NEW MARTINSVILLE - Hundreds of residents from throughout the Ohio Valley waited in long lines Wednesday with hopes of landing a job with one of the many natural gas companies actively drilling in the West Virginia Marcellus Shale.
Nine recruiters from Chesapeake Energy, based in Oklahoma City, were on hand Wednesday to talk to job seekers during a six-hour career information open house at the PPG McKenna Shelter.
Men and women with resumes in hand, dressed in everything from construction boots and jeans to business attire, stood on line for two to three hours waiting for the chance to speak with one of the recruiters.
(Photo by Kef O. Howard)
Hundreds line up at the PPG McKenna Shelter in New Martinsville for a possible chance to work for Chesapeake Energy.
Once inside the building, potential recruits were first screened at the door and asked to give a brief description of their experience, training or certifications. After that, people were divided into one of four lines according to possible opportunities, then interviewed briefly by another recruiter.
Ryan Dean, corporate development coordinator for Chesapeake, said no positions were filled Wednesday, but the company did have several different jobs available for those with minimal experience in the gas and oil industry and those with more specific training.
Dean said positions were possibly available for roustabouts, pumpers, field techs and rig hands, as well as more specialized posts for truck drivers, air equipment operators, field safety representatives, rig mechanics and diesel engine technicians.
For neighbors Shawn Long and Eric Westbrook of Middlebourne, who arrived before 10 a.m. and waited more than an hour to get through the door, the chance for new employment in the Ohio Valley is welcome. Both men said they are certified welders and have experience in mechanics and industrial mills, but they have struggled to keep working due to changes in industry and the economy in the Ohio Valley.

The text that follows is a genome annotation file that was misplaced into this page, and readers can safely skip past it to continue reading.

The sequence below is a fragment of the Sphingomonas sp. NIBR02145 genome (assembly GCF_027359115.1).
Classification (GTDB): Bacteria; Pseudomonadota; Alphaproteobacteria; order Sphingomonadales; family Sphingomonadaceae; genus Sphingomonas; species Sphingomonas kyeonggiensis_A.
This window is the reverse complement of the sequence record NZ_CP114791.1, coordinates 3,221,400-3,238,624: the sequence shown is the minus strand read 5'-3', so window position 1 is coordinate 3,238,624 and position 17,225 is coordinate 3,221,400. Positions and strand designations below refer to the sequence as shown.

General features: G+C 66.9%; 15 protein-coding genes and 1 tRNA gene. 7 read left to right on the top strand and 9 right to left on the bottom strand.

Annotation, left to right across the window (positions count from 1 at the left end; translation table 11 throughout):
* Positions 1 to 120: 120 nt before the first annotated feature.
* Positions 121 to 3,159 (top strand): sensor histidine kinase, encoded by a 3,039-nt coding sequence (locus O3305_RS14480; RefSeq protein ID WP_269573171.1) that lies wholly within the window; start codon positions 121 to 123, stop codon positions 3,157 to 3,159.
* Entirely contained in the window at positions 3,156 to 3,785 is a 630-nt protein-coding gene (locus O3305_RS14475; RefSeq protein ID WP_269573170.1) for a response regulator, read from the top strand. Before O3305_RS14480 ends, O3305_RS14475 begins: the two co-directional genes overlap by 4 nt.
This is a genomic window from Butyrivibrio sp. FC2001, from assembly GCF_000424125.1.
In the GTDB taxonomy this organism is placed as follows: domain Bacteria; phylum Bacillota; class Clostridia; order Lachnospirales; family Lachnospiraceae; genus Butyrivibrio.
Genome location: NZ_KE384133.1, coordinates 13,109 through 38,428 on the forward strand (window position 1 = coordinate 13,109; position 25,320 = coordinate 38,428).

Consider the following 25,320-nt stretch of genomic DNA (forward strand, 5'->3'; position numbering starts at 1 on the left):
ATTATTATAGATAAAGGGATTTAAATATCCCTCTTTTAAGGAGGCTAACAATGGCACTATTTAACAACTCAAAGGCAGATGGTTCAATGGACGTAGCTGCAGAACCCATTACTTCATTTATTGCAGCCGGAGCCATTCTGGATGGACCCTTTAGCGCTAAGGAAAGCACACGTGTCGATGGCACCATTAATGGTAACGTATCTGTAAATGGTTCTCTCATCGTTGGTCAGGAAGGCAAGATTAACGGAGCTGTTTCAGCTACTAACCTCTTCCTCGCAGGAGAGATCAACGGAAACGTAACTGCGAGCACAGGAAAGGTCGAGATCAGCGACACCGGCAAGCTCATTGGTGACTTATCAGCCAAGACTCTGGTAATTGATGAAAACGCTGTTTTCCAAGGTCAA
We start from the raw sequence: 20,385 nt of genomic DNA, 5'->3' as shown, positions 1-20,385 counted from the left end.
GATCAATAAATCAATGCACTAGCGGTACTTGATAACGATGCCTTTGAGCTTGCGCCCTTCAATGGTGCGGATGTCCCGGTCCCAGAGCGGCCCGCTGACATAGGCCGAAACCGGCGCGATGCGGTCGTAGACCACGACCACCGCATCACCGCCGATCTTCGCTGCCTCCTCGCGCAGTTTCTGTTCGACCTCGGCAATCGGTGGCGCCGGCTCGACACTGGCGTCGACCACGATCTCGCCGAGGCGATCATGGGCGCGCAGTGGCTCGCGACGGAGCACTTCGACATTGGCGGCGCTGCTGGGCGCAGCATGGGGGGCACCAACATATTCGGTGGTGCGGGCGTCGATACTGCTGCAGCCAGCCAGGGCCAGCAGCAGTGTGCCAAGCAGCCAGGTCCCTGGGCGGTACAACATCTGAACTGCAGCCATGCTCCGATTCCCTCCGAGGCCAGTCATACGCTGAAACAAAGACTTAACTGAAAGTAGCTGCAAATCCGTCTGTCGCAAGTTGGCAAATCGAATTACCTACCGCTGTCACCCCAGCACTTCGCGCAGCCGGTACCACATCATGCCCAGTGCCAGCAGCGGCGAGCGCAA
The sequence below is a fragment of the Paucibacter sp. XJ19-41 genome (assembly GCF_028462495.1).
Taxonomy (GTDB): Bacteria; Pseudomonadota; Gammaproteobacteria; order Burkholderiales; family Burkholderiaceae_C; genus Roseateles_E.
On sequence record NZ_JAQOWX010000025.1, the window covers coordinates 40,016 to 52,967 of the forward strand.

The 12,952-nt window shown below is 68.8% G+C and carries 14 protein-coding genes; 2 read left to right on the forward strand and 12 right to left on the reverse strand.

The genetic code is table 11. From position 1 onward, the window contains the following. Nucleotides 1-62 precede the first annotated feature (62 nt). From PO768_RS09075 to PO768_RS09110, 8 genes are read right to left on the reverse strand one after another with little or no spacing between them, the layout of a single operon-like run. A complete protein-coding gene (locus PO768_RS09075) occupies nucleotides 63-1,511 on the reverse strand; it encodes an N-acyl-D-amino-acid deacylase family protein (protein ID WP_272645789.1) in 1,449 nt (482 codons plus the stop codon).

"This is a great opportunity for around here," said Long. "This (the gas industry) is one of the only things around here. It's a good thing they (Chesapeake) are here."
Both Long and Westbrook said many of the industrial jobs with local companies such as Ormet, PPG and Bayer are a thing of the past and simply no longer available.
"You can't get on at PPG anymore," said Westbrook. "It's this or the coal mine. I've got two kids and a wife I have to take care of."
Both men said until about two months ago when they began getting contract jobs at some of the area drilling sites, their prospects were pretty bleak.
"Two months ago, I was hauling junk just to make ends meet," said Westbrook. "Right now I'm doing stack work at drill sites, but I'm looking for some stability and something permanent for my family."
"For the first time in 40 years I had to get assistance," said Long. "And with the contract work, there are no benefits and you don't know how many hours you will get each week.
"Any new full-time employment in this area is great," he added.
Dean said he was pleased with the response from the public Wednesday and hopes this is an opportunity to hire more people from the local community.
"We're thrilled with the turnout today," said Dean. "When recruiters arrived at about 8 a.m., they said some people were already in the parking lot waiting in their cars. We expected good turnout, but we obviously see we have a large amount of people willing to work in this industry."
Dean said the open house was organized so job seekers in the area can become more familiar with Chesapeake and its subsidiaries and some of the types of jobs available.
"We are not only hiring for this area, but the entire Eastern Division," he noted. "This is a good opportunity for applicants to learn what qualifications we are looking for.
"It is also a way we (Chesapeake) can gauge what type of training may be needed in the community" for possible future hiring, Dean said.
Chesapeake Energy currently employs 630 West Virginia residents.